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5 Fear Free Experts Celebrate Their Wins

Kim Campbell Thornton

Blood draws, chemo, happy vet visits, even training veterinary students: Fear Free makes things work. Here are this month’s success stories.

Chemo for Indy

Indy was a middle-aged mixed-breed dog who developed Stage 3a lymphoma requiring weekly treatment under a CHOP chemo protocol. Only one problem: he was an FAS 4-5 patient who did not like to be touched, let alone restrained. How were we going to treat weekly with IV catheter-administered chemotherapy? Spent a lot of time in the early days fine-tuning a PVP protocol that allowed us to work on touch gradient approach so we could eventually hold his paw and use a regular or butterfly catheter to administer therapy. We always had myself and one specific technician available to work on desensitization with gentle restraint and forelimb holding. Lots of treats. For longer IV treatments, we preemptively sedated Indy. By the end of his treatment cycles, he would walk into the chemo room, sit or lie on a padded mat, and let us treat without incidents. Amazing! It works!

Jeffrey D. Palmer, DVM, Elite Fear Free Certified Professional, Burr Ridge Veterinary Clinic, Darien, Illinois



PVP, Tuna Lead to Successful Cat Exam

A new feline patient with a high level of fear, anxiety, and stress went home with gabapentin as a pre-visit pharmaceutical. The exam we performed two days later was great. He was readily eating tuna and happy to be petted. He did well for a complete exam, including radiographs and blood draw. The Feliway-infused towel was also a great help.

Matthew Hudson, DVM, Elite Fear Free Certified Professional, VCA Blum Animal Hospital, Chicago, Illinois

Cat Can Do

We have seen so many success stories with numerous patients, but the best for me is my personal cat. He is an uncontrolled diabetic, and the first year I owned him he had a lot of blood draws and vet visits. He was a wonderful-tempered cat at home, but at the clinic, while he never bit or scratched, he hissed and struggled every time he came out of the cage and became a difficult patient to handle. He is very food-motivated and after we started Fear Free practices and he got squirt cheese and baby food every time he was handled, he now purrs and rubs on everyone when he comes for treatments and is so much happier and easier to handle. I am overall so much more aware of a patient’s anxiety level the moment they walk in the door now, and it gives us a chance to start finding ways to alleviate their stress before it escalates.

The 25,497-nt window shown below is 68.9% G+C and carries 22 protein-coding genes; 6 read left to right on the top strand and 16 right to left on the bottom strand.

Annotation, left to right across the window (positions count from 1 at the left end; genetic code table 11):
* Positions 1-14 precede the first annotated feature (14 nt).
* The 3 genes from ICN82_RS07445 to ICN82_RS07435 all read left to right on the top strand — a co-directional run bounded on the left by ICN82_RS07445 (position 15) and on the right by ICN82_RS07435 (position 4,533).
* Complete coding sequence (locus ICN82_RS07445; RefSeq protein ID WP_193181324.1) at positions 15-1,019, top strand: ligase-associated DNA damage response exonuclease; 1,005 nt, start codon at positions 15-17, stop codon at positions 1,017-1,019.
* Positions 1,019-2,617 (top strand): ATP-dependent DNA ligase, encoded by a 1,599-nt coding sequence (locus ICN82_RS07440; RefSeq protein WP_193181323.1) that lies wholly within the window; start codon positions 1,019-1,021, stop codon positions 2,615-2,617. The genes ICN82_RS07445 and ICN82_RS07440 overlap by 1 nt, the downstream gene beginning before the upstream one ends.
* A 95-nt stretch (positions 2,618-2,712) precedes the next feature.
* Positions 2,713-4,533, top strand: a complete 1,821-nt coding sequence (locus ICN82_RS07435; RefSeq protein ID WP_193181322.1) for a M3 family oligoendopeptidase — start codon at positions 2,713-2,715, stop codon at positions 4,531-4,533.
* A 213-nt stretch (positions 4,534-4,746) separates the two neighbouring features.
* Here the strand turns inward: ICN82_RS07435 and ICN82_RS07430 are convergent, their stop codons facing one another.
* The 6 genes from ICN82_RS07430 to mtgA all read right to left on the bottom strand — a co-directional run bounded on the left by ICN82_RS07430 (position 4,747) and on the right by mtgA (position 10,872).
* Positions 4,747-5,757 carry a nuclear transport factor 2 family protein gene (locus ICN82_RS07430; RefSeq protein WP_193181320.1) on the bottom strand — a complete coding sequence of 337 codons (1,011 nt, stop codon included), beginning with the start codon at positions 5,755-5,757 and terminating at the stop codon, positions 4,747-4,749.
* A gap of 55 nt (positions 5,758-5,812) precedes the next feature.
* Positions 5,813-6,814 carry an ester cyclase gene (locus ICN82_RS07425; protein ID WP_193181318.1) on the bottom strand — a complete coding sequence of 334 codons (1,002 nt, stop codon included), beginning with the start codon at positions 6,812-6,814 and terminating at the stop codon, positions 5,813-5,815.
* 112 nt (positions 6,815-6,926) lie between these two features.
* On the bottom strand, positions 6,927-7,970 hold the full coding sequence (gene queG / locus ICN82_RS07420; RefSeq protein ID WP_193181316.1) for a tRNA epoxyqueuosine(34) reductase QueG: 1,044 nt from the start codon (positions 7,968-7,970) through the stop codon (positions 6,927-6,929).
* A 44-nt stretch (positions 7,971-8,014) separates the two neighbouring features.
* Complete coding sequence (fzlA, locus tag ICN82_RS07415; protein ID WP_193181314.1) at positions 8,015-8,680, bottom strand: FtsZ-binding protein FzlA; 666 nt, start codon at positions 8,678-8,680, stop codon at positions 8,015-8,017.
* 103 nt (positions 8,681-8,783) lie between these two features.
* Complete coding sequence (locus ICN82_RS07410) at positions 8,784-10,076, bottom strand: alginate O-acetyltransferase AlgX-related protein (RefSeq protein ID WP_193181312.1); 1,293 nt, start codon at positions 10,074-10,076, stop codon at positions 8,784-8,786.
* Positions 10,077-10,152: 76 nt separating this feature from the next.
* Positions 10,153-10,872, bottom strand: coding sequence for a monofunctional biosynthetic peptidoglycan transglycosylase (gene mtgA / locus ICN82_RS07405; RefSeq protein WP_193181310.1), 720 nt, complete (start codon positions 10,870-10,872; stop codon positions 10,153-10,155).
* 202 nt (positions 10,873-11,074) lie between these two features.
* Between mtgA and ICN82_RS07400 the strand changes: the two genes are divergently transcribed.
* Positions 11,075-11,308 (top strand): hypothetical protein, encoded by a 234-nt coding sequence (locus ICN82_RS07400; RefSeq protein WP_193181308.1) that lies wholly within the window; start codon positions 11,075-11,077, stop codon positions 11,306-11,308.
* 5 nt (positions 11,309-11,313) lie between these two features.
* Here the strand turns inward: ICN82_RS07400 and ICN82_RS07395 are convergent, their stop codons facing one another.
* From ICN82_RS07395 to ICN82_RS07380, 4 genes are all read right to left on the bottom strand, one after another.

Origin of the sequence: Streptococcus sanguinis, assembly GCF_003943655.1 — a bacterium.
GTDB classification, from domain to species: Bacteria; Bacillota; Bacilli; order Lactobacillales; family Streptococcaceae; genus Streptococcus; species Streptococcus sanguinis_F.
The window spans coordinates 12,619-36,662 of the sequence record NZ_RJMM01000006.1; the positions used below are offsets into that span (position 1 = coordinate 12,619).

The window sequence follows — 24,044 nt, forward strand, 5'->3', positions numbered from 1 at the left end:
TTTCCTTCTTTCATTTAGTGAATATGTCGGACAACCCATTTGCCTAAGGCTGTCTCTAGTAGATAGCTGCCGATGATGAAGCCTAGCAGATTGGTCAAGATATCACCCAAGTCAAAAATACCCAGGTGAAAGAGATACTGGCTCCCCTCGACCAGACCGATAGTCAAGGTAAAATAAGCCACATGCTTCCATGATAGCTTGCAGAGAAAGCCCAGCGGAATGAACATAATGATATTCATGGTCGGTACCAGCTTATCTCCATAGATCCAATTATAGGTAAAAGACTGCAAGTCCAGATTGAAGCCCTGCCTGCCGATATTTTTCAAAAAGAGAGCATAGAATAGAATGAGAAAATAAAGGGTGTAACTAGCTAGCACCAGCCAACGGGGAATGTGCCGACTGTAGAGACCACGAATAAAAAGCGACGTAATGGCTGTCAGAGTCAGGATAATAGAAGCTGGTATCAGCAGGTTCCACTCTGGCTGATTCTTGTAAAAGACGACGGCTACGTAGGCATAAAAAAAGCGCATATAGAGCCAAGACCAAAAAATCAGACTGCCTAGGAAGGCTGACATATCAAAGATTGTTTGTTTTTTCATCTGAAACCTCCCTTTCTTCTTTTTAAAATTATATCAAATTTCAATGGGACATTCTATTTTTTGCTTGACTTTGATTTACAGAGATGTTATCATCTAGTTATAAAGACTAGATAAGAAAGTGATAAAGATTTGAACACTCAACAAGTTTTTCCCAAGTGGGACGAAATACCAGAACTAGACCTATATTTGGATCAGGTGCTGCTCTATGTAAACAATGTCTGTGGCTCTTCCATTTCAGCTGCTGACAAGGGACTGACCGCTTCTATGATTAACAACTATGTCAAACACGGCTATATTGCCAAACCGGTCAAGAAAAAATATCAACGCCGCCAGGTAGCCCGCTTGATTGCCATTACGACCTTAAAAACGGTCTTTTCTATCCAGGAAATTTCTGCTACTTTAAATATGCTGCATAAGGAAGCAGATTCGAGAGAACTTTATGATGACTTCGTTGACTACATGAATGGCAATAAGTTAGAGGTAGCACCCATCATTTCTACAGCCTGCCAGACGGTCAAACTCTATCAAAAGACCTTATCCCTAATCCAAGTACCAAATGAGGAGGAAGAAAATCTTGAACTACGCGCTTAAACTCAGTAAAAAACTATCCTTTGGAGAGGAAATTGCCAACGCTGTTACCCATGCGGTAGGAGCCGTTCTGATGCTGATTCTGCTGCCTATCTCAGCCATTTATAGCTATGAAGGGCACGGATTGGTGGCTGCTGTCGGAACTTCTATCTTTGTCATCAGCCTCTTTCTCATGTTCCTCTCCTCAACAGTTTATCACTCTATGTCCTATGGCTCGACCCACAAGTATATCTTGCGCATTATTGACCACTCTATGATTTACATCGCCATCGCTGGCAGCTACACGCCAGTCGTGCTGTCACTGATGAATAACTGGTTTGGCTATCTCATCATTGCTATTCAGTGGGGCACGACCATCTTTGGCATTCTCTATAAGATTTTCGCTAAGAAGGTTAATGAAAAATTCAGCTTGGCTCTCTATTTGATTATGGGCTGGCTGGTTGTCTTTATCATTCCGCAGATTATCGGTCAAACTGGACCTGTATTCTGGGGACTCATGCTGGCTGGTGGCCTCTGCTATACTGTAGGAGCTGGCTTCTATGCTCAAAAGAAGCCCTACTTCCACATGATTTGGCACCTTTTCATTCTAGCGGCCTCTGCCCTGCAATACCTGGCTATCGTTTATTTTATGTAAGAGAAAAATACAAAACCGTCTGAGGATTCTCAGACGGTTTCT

Cheri Crane, Elite Fear Free Certified Professional, Customer Service Representative, Healing Paws Veterinary Clinic, Springfield, Missouri

Culture Change

For most of my practice career, I have been involved in student training. Some students embraced the things I taught them about the importance of minimizing fear, anxiety, and stress in patients, while others felt I was “too soft,” “only cared about giving the animals treats,” or “was crazy or misguided in my efforts.” Fellow faculty members sometimes shared these sentiments and even accused me of not being able to “get the job done” when I would elect to postpone or re-plan a procedure for an animal. The revolution of awareness that Fear Free has helped to create in our profession has changed the way I am viewed by students and colleagues. No longer the “crazy Dr. Griffin,” I am the one they ask to teach them about low-stress handling and Fear Free techniques. The art and science of Fear Free have become valued: this is truly a gift for all of us, our patients, and their owners. I look forward to the day when Fear Free is taught in all veterinary colleges and is fully embraced as an indispensable standard of care in veterinary practice.

Brenda Griffin, DVM, DACVIM, Elite Fear Free Certified Professional, Adjunct Clinical Associate Professor of Shelter Medicine, Maddie’s Shelter Medicine Program, University of Florida College of Veterinary Medicine, Gainesville, Florida

Happy Puppy, Happy Vet Visit

I took a client’s puppy to our veterinary office for a happy visit after the previous appointment did not go well for them. We played on the floor, showed off some of their tricks, ate some really yummy food. I was able to ask for a nose target to get up on the scale all on his own! We were able to leave with a calm, happy puppy and his next vet visit went much better.

Jenn Hauta, Elite Fear Free Certified Professional, Fairy Dogmother Training & Pet Care, Nanaimo, British Columbia, Canada







This article was reviewed/edited by board-certified veterinary behaviorist Dr. Kenneth Martin and/or veterinary technician specialist in behavior Debbie Martin, LVT.

Kim Campbell Thornton is content manager for Fear Free Pets and is a Level 3 Fear Free Certified Professional. She has been writing about dogs, cats, wildlife, and marine life since 1985.

Happy Paws Magazine

Spring/Summer 2020 Issue Available Now!